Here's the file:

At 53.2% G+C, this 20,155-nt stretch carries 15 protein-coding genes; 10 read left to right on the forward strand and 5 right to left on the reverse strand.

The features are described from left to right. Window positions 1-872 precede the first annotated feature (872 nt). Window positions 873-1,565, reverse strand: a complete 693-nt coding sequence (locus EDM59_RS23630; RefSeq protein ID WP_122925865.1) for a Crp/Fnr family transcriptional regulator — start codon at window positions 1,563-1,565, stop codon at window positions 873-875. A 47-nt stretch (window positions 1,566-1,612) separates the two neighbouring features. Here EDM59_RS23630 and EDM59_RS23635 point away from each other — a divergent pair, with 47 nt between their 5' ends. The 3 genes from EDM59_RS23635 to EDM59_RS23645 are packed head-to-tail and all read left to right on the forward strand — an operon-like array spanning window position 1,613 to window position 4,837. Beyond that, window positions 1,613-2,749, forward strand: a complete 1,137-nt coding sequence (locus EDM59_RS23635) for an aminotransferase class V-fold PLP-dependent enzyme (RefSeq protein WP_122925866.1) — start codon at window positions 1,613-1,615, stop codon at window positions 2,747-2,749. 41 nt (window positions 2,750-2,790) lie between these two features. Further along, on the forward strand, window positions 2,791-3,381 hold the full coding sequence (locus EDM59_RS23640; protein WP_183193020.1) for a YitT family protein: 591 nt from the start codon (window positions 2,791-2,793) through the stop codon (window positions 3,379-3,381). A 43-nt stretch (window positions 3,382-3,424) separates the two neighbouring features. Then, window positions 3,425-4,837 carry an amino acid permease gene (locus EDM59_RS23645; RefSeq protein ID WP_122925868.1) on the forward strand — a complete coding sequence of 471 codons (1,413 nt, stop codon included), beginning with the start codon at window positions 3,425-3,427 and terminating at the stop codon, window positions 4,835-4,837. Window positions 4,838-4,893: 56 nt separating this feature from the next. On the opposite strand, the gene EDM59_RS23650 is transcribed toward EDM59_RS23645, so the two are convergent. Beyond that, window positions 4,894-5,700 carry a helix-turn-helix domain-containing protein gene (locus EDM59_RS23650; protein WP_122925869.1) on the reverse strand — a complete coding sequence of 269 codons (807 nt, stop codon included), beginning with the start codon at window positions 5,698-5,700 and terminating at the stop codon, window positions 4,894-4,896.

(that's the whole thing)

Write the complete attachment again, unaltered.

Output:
At 53.2% G+C, this 20,155-nt stretch carries 15 protein-coding genes; 10 read left to right on the forward strand and 5 right to left on the reverse strand.

The features are described from left to right. Window positions 1-872 precede the first annotated feature (872 nt). Window positions 873-1,565, reverse strand: a complete 693-nt coding sequence (locus EDM59_RS23630; RefSeq protein ID WP_122925865.1) for a Crp/Fnr family transcriptional regulator — start codon at window positions 1,563-1,565, stop codon at window positions 873-875. A 47-nt stretch (window positions 1,566-1,612) separates the two neighbouring features. Here EDM59_RS23630 and EDM59_RS23635 point away from each other — a divergent pair, with 47 nt between their 5' ends. The 3 genes from EDM59_RS23635 to EDM59_RS23645 are packed head-to-tail and all read left to right on the forward strand — an operon-like array spanning window position 1,613 to window position 4,837. Beyond that, window positions 1,613-2,749, forward strand: a complete 1,137-nt coding sequence (locus EDM59_RS23635) for an aminotransferase class V-fold PLP-dependent enzyme (RefSeq protein WP_122925866.1) — start codon at window positions 1,613-1,615, stop codon at window positions 2,747-2,749. 41 nt (window positions 2,750-2,790) lie between these two features. Further along, on the forward strand, window positions 2,791-3,381 hold the full coding sequence (locus EDM59_RS23640; protein WP_183193020.1) for a YitT family protein: 591 nt from the start codon (window positions 2,791-2,793) through the stop codon (window positions 3,379-3,381). A 43-nt stretch (window positions 3,382-3,424) separates the two neighbouring features. Then, window positions 3,425-4,837 carry an amino acid permease gene (locus EDM59_RS23645; RefSeq protein ID WP_122925868.1) on the forward strand — a complete coding sequence of 471 codons (1,413 nt, stop codon included), beginning with the start codon at window positions 3,425-3,427 and terminating at the stop codon, window positions 4,835-4,837. Window positions 4,838-4,893: 56 nt separating this feature from the next. On the opposite strand, the gene EDM59_RS23650 is transcribed toward EDM59_RS23645, so the two are convergent. Beyond that, window positions 4,894-5,700 carry a helix-turn-helix domain-containing protein gene (locus EDM59_RS23650; protein WP_122925869.1) on the reverse strand — a complete coding sequence of 269 codons (807 nt, stop codon included), beginning with the start codon at window positions 5,698-5,700 and terminating at the stop codon, window positions 4,894-4,896.